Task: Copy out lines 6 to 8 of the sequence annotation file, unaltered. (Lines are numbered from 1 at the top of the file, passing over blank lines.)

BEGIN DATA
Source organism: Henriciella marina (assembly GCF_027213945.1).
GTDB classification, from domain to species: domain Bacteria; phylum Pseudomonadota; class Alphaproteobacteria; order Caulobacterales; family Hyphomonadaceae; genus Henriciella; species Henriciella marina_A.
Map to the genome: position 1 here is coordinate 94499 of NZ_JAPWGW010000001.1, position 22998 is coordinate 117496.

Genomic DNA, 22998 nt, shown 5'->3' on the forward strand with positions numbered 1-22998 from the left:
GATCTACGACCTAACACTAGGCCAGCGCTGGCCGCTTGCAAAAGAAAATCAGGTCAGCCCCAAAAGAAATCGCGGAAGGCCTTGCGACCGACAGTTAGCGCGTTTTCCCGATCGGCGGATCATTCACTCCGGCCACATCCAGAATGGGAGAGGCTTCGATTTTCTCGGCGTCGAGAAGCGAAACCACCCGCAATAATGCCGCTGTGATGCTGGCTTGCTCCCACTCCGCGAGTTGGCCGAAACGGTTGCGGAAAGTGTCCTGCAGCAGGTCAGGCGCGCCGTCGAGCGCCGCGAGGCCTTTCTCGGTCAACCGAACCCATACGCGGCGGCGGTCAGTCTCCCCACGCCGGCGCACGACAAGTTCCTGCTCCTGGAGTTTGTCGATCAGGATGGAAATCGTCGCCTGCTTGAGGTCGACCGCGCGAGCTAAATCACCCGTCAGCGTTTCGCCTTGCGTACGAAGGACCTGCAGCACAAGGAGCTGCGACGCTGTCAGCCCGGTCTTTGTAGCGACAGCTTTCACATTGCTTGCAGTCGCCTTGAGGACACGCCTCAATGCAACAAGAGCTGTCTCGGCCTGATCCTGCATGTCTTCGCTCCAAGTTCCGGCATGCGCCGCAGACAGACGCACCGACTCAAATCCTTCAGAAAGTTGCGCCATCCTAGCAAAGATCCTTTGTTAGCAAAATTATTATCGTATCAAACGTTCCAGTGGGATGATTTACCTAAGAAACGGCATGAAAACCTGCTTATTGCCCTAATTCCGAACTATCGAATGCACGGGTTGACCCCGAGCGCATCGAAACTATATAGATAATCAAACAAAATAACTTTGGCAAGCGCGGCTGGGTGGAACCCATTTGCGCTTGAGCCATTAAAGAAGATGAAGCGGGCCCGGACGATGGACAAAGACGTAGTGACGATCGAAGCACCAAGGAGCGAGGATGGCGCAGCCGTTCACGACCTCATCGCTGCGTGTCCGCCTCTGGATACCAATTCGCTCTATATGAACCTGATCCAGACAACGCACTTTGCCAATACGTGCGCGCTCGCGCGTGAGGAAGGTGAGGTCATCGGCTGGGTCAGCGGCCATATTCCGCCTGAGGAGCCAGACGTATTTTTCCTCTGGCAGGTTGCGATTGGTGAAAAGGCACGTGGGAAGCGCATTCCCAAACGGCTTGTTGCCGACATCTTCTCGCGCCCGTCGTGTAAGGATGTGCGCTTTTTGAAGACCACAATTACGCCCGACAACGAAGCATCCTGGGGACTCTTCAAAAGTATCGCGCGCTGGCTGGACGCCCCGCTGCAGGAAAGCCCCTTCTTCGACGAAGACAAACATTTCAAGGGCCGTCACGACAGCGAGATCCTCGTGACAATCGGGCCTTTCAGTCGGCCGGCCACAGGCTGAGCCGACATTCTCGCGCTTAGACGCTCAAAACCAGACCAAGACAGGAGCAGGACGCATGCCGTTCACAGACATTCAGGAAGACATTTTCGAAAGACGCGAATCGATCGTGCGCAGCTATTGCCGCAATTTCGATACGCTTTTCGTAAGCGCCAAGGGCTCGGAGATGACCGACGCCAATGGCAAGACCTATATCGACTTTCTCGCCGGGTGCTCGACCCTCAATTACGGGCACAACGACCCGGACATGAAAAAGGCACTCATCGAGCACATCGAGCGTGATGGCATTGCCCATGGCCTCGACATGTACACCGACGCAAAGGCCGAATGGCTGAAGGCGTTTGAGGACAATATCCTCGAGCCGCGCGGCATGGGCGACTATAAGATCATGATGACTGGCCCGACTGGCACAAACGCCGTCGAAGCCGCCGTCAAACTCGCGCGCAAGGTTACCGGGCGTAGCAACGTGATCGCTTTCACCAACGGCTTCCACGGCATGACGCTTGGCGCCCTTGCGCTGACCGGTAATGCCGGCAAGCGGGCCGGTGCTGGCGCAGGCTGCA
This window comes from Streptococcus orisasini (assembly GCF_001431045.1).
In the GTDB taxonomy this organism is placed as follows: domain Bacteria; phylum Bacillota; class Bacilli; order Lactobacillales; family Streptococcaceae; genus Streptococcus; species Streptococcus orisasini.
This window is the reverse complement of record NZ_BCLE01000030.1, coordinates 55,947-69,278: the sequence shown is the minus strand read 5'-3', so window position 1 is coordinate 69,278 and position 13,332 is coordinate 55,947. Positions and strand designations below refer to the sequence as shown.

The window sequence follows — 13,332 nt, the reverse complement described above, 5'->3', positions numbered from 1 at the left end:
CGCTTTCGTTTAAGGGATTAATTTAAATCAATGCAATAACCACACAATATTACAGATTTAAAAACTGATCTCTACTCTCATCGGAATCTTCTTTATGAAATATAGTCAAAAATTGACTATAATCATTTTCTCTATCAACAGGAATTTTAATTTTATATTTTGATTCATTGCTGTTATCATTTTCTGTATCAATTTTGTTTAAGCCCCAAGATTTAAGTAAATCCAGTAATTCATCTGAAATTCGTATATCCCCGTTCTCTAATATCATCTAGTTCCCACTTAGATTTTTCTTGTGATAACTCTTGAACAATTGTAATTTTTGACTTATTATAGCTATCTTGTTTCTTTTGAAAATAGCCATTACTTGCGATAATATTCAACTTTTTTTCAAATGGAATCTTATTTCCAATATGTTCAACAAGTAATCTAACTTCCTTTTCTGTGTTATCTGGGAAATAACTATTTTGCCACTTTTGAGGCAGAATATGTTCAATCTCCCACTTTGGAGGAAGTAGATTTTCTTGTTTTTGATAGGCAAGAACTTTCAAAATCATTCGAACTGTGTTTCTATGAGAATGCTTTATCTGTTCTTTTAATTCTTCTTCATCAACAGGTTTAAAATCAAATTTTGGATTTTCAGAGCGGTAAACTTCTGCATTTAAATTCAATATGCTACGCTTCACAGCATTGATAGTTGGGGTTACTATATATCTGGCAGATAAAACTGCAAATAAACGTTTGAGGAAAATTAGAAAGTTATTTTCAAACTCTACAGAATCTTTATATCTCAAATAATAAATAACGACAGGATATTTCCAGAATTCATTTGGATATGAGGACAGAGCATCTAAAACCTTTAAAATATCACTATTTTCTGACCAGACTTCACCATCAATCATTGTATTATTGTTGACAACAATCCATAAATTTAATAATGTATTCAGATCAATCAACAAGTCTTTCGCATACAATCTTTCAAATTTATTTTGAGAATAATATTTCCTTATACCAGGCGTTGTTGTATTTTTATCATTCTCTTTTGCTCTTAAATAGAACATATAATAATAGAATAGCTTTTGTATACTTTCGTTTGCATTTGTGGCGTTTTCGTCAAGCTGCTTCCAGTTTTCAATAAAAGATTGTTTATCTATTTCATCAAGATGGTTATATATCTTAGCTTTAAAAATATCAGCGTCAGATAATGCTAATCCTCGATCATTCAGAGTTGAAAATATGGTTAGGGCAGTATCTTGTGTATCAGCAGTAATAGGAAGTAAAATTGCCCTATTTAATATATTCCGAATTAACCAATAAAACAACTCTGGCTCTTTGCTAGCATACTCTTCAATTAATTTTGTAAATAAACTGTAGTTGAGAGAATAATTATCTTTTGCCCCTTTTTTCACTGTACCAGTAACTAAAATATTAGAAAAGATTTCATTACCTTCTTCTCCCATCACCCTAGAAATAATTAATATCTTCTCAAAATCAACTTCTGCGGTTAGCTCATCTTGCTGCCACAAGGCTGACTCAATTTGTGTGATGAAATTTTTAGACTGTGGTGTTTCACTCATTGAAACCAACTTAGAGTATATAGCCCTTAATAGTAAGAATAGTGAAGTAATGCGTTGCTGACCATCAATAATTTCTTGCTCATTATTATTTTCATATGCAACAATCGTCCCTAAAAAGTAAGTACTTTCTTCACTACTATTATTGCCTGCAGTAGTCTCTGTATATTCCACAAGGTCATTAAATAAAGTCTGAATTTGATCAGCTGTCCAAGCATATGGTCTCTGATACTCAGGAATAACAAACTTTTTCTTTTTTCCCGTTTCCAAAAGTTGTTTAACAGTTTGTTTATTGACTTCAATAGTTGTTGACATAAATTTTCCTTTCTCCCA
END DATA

This window comes from Streptococcus orisasini (assembly GCF_001431045.1).
In the GTDB taxonomy this organism is placed as follows: domain Bacteria; phylum Bacillota; class Bacilli; order Lactobacillales; family Streptococcaceae; genus Streptococcus; species Streptococcus orisasini.
This window is the reverse complement of record NZ_BCLE01000030.1, coordinates 55,947-69,278: the sequence shown is the minus strand read 5'-3', so window position 1 is coordinate 69,278 and position 13,332 is coordinate 55,947. Positions and strand designations below refer to the sequence as shown.